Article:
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Publisher's Summary

In this landmark study of Italy from the 14th through the early 16th centuries, Swiss historian Jacob Burckhardt chronicles the rise of Florence and Venice as powerful city-states, the breakup of the medieval worldview that came with the rediscovery of Greek and Roman culture, and the new emphasis on the role of the individual. All these, Burckhardt explains, went hand in hand with the explorations of science and the more naturalistic depiction of the world in art and literature. Within the late Middle Ages and the Renaissance, Burckhardt finds the first stirrings of the modern world and, in the Renaissance Italian, the first modern man. His book-length essay includes discussions of all aspects of Italian civilization: art, fashion, literature, and the music of the time, as well as the flourishing of intellectual and spiritual life.
(P)2000 Blackstone Audio Inc.
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Critic Reviews

"An engrossing world of politics and popes, religion and renegades, lifestyles and literature that few historical works encompass....a joy for devotees of the Renaissance." (AudioFile)
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Customer Reviews

Most Helpful
3 out of 5 stars
By Henry on 09-01-10

A Learned Book from 150 Years Ago

For a contemporary author of history to write a book of real merit it is required that the author have mastered the material that is the subject of the book, found wisdom in those studies, and most importantly must be able to present his work in a style that renders the material comprehensible and appealing to a wide readership.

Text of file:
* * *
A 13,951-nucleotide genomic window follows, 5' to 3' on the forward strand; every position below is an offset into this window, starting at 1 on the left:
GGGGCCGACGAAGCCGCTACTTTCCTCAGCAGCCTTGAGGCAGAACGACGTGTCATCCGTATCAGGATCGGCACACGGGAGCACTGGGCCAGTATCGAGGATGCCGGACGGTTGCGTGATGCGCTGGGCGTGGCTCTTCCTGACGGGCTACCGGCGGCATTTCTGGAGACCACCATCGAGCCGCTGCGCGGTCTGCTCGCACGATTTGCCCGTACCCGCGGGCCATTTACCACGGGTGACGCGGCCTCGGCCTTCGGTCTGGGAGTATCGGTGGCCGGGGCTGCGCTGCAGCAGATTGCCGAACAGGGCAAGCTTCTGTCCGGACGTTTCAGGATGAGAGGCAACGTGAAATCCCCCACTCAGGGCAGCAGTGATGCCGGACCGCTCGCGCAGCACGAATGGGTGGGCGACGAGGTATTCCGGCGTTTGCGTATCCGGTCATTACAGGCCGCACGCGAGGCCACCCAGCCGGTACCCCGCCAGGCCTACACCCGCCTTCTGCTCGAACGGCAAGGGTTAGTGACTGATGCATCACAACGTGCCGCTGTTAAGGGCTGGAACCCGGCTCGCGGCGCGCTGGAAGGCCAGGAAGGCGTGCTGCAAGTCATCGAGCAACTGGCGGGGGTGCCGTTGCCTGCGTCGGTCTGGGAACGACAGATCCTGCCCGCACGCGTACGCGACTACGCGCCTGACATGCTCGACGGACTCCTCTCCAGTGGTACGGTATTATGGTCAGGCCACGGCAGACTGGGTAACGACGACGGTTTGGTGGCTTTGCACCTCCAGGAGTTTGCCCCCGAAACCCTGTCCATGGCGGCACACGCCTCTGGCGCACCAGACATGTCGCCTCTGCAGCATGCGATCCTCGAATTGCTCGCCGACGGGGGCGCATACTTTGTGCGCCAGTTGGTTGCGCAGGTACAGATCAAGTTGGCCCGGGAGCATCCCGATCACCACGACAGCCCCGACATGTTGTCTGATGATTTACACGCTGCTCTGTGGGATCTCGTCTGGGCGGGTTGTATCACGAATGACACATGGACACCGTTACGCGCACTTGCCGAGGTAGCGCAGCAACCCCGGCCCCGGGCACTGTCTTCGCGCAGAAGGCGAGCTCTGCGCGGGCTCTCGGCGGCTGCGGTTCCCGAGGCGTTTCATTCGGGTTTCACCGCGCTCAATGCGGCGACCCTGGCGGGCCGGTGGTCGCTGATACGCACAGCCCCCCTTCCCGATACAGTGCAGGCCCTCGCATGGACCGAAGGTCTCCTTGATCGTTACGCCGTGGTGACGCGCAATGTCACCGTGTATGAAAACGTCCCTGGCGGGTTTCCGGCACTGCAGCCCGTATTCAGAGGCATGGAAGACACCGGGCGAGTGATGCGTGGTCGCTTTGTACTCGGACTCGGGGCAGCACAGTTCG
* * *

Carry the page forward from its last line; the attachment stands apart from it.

When reading a work penned 150 years ago, one must allow for the change in writing styles from then to now. For example just try reading On War by Carl von Clausewitz or even Geoffrey Chaucer or even William Shakespeare in their original wordings. It should also go without saying that when the author refers to now he means his contemporary now of a 150 years ago, which means, his ideology reflect his era not ours.

Thus, Jacob Burckhardt's The Civilization of the Renaissance in Italy like The Prince by Niccol?? Machiavelli or The Inferno by Dante Alighieri needs some knowledge of the era to be truly appreciated. Because of the arcane style of this book, if you don't already have knowledge of both the Renaissance in Italy and the author's 1800's this work may not be the best place to acquire it.

Geoffrey Howard did an able job in his narration.

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6 of 7 people found this review helpful

4 out of 5 stars
By Darwin8u on 07-12-14

A nest as beautiful as the bird(s) it bore

Often, when writing about the Renaissance there is tendency among experts/writers/historians to focus on the well-plumed bird and ignore the nest. Burckhardt spends nearly 400 pages carefully detailing the Tuscan nest of the Renaissance that embraced, protected, and incubated the great Italian artists of the Rinascimento (Giotto to Michelangelo, etc).

Burckhardt first describes the state in Italy and carefully describes the rise of the despots, the energy of the republics, and the push and the pull of the papacy. He builds on this, describing the development of the individual, Italy's relationship with its Classical past. Finally, Burckhardt details the science, society and religion of Italy during those impressive years between 1350 and 1550.

I think Daniel J. Boorstin summarized it best when he said Burckhardt "offered a classic portrait of the men and institutions that gave the era its characters and made it the mother of modern European civilization."

Like Gibbon's fantastic 'Decline and Fall of the Roman Empire' it is tempting to gloss over how drastically the craft of history was changed by this book. Burckhardt wasn't interested in a stale or utilitarian history. He wanted a nest that was just as beautiful as the bird it bore.

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14 of 20 people found this review helpful

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